Comic Con logo in spectrum graphic with quote

 

On Sunday 26 May, autistic content creators Daniel Jones, Holly Smith and Connor Ward and parent content creator Kevin Chapman hosted the first ever UK YouTuber panel about the online autistic community at MCM Expo London Comic Con.

In these blogs, Daniel and Connor tell us about their ground breaking panel…

Connor Ward

On Sunday 26 May, Comic Con invited Kevin Chapman, Holly Smith, Daniel Jones and I to host the very first UK YouTuber panel about autism online. We discussed interacting with strangers online while being autistic, ethical considerations about profiting from advocacy and many other points throughout the 45 minute panel.

We worked together to create a panel that would discuss the importance and rise of autistic people’s presence on social media. Dan, Holly and I shared our perspectives as people on the autism spectrum and Kevin shared his thoughts as a family vlogger and parent of Andy, his autistic teenage son. We were all amazed that 15 minutes prior to the panel starting all of the seats had filled and people kept pouring in to stand at the sides. The audience seemed to be mostly made up of autistic people, their parents, carers and friends and a few people who work in the world of social media and content creation. I think the content creators turned up because the profile of autism has risen dramatically in mainstream media in the last few years and they wanted to find out why. We could have filled the same amount of chairs again. As we were not at a convention that was specifically about autism or social media, we were extremely impressed with the turn out.

Towards the end of the panel, we opened up questions to the audience. We had such a range of questions as people were really engaged. This included a question about how it felt for us to be making history with our panel. To answer the question again in this blog, it felt incredible and we are all very aware that the purpose of the panel was bigger than any of us.

We wanted to celebrate how social media has helped so many people in the autistic community who struggle with social isolation feel connected and understood - something that seriously changes lives.

As the panel was called Neurodiversity: the Rise of Autism Online we also wanted to celebrate the work that the YouTube community is doing to accommodate autistic people also, such as adding a quiet room at the YouTube event Summer in the City. The panel was an achievement for our entire community and I personally just felt lucky that I got to be a part of it. The world online has always been more accepting and celebrating of difference, and I feel that’s why our condition has found such a great home online. It’s revolutionary that people who struggle with social interaction can connect with anyone across the world through social media.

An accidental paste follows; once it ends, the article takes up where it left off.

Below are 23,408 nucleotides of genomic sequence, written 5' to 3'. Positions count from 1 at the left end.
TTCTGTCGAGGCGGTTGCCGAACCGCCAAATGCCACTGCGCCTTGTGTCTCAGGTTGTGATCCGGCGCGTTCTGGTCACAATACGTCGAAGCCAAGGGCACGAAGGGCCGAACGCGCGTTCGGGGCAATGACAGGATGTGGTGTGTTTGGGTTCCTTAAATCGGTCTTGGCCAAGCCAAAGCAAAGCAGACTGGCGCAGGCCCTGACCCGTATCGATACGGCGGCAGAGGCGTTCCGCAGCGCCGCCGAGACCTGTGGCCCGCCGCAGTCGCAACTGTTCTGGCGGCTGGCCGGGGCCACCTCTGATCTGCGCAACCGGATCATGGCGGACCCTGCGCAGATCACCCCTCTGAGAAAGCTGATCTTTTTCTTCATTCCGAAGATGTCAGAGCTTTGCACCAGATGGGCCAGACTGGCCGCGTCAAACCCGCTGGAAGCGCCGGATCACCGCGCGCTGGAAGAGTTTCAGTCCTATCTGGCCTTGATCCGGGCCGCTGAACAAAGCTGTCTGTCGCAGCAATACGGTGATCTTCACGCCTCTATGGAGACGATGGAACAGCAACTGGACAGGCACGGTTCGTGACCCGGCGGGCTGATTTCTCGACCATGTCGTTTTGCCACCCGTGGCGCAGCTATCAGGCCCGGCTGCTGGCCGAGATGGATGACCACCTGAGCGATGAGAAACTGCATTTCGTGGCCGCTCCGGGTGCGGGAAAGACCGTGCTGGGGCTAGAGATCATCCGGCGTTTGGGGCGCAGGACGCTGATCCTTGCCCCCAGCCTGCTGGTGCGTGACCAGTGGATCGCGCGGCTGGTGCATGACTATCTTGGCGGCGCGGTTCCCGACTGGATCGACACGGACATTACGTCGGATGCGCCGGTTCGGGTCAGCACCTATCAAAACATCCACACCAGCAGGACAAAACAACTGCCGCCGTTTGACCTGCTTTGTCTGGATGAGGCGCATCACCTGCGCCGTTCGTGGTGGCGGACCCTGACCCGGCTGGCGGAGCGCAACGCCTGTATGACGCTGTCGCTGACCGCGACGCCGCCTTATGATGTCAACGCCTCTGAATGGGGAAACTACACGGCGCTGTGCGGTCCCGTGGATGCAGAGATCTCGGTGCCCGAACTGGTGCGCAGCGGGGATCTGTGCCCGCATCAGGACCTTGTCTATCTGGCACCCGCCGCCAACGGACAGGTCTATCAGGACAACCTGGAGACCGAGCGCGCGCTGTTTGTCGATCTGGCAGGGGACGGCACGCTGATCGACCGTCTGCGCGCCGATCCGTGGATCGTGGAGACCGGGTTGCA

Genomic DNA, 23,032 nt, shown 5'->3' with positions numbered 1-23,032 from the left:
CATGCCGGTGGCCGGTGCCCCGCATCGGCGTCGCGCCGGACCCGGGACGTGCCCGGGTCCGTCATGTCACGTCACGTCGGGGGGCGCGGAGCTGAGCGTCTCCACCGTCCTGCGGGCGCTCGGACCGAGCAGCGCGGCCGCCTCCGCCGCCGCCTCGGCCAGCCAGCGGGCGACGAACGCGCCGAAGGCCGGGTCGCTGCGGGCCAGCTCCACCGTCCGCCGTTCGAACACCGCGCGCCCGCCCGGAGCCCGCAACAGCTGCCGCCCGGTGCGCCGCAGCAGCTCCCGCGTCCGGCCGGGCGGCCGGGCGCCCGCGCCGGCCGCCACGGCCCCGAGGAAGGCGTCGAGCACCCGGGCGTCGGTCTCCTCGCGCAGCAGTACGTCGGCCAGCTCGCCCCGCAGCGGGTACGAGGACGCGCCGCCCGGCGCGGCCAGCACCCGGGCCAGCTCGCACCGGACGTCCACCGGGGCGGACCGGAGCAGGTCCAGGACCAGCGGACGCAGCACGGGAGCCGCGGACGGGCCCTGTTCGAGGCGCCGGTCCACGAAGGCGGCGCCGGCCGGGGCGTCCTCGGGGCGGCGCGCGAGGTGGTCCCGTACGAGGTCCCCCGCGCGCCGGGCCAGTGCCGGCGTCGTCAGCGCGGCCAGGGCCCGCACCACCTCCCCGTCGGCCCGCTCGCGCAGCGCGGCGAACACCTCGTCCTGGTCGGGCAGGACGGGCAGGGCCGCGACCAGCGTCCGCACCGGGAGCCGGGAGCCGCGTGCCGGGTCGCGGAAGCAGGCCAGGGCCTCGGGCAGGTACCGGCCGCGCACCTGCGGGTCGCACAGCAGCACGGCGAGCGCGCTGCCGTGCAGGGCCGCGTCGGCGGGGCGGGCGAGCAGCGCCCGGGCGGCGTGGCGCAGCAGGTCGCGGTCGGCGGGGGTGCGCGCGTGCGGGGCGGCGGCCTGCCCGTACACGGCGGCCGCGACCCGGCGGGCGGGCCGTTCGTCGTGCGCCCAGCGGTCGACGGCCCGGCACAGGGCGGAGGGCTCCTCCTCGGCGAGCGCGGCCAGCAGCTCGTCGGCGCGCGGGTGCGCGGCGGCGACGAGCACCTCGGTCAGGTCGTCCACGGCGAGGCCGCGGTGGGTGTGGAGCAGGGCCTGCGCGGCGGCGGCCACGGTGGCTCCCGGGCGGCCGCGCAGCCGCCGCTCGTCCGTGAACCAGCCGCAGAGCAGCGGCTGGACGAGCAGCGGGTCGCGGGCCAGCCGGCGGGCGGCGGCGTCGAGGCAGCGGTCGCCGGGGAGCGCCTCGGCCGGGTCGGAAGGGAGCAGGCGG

We were at a convention that was not about autism. Over half the audience didn’t know who we were, and it was the final day of Comic Con which is often the quietest day. Despite these things, there was a brilliant reception to our panel, proving that people care about autism. I would absolutely love to be part of something like this again and I hope many other autistic people pioneer to set up panels and share their stories in the future.

Daniel Jones (TheAspieWorld)

Looking at the crowd that turned up to see our talk, it is clear that autistic representation is needed, not just at Comic Con but at lots of conventions. As autism is a spectrum condition that impacts 1 in 100 people in the UK, there should be some representation of the community in large events like this.

It is very important for autistic creators to be recognised, simply because at all major creator/fan expo events, there is a complete lack of any neurodivergent representation for the people attending. This causes a feeling of disconnection from the autistic people who attend, and may make them feel left out of typical events that they enjoy. No one wants to feel left out.

I hope that this type of panel can be implemented into all festivals, events and expos across the world!

It’s time to think big, and time for the autistic community to start being represented across lots of different events, not events just about autism.

By bringing this type of panel talk to events like MCM expo, not only will the autistic community relate to the panel and the panellists, the people who are looking to learn more about autism or just to create understanding in general will benefit from insightful panels.

 

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